The Torit Mutiny of August 1955 in southern Sudan did not trigger a
civil war, but state violence and disorder escalated over the following
years. We explore how the outlook and strategies of the government
officials who inherited the state apparatus of the Anglo-Egyptian
condominium contributed to this development. They perpetuated
authoritarian and violent government practices based on a legalistic
distinction between citizen and outlaw, while justifying their actions
as part of a developmentalist and nationalistic discourse. The Mutiny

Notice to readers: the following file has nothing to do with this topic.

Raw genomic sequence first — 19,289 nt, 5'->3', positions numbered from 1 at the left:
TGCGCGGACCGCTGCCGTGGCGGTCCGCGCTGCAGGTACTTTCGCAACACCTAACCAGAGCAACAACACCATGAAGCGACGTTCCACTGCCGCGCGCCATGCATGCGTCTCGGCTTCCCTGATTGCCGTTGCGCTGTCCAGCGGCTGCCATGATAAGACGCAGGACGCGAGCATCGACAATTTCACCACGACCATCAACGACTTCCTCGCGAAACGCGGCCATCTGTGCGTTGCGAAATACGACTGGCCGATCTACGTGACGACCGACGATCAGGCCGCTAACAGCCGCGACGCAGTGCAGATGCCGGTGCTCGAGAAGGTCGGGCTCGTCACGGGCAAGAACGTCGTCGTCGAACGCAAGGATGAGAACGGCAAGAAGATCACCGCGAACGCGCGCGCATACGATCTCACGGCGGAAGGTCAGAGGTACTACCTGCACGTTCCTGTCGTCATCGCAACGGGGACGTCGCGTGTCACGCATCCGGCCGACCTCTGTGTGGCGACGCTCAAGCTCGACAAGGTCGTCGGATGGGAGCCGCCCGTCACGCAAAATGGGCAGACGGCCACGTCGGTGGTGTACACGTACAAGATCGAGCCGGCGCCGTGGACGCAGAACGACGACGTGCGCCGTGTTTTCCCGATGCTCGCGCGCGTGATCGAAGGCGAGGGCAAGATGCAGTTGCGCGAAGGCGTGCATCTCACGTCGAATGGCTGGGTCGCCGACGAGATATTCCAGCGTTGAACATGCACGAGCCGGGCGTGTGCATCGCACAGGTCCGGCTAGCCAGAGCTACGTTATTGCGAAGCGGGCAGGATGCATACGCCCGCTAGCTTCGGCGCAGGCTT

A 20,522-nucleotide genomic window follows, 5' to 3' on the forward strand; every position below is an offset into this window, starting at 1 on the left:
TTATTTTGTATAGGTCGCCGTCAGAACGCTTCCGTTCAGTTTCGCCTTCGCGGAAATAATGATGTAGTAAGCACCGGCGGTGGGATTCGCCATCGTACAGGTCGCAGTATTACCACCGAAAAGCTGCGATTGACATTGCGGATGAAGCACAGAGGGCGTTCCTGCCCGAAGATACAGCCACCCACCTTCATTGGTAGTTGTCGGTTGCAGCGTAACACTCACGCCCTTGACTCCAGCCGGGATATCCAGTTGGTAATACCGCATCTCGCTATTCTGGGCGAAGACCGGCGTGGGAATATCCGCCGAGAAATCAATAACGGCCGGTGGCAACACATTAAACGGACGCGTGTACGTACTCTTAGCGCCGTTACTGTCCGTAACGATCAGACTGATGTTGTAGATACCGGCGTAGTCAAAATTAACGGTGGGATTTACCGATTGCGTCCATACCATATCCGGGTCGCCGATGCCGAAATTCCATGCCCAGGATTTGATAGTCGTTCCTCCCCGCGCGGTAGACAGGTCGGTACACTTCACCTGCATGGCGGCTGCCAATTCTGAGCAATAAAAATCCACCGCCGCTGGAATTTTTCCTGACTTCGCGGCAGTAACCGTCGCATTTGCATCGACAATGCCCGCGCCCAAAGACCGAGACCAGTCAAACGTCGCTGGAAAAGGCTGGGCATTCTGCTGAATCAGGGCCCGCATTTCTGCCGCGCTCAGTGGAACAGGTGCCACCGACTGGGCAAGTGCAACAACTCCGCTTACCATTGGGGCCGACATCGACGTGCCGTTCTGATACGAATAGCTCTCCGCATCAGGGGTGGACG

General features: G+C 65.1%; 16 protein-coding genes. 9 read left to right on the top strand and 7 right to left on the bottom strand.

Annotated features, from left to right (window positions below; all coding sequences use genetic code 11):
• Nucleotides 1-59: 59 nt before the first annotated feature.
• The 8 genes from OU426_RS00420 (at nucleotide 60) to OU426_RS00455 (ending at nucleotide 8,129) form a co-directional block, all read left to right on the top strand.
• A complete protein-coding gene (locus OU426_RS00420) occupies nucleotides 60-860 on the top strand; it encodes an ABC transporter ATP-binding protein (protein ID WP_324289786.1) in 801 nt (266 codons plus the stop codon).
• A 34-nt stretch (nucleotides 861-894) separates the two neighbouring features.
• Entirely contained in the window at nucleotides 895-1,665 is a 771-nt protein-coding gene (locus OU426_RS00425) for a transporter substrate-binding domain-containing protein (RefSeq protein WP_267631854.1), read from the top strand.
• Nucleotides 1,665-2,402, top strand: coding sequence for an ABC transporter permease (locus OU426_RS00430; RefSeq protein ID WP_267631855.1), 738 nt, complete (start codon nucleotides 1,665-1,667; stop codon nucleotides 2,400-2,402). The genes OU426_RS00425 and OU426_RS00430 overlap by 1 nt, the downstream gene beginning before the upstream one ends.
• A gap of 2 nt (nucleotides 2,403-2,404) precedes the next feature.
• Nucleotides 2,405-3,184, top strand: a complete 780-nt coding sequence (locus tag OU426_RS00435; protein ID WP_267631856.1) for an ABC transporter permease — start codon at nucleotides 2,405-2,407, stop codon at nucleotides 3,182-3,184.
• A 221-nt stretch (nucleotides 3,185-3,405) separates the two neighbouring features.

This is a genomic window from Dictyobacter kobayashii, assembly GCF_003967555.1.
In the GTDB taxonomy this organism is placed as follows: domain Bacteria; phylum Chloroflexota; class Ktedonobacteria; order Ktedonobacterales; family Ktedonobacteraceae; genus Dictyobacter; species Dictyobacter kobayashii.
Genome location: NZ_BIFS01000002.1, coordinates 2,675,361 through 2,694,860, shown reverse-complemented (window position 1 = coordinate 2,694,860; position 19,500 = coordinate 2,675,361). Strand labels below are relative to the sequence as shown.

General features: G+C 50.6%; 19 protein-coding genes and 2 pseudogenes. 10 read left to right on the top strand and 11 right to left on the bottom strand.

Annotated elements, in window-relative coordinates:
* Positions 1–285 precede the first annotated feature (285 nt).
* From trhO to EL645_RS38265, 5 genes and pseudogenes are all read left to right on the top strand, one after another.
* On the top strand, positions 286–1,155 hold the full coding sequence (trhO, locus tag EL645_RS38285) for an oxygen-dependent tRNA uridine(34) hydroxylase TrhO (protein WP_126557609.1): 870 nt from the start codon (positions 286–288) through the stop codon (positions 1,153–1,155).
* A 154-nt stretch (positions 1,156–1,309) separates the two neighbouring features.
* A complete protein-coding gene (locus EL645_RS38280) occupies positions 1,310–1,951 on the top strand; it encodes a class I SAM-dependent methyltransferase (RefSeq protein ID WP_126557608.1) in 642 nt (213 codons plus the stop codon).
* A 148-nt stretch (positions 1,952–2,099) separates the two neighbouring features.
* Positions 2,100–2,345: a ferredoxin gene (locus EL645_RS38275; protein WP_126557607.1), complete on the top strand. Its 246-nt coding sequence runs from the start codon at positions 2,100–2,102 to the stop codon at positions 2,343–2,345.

created fear of another outbreak of violence which prompted recourse to
collective punishment, an expanded intelligence network and bolstered
the powers and mandate of the chiefs. However, the authoritarian
tendencies were paired with developmentalism and the desire to educate
and civilise the southerners. Through education and the justice and
penal system, they were to be ‘made to learn’ how to become ‘modern’.
This combination of perpetuating colonial government practices and
fervent nationalism resonates with analyses of transitions to
independence elsewhere in Africa, from which the case of southern Sudan
has been largely excluded up to now.
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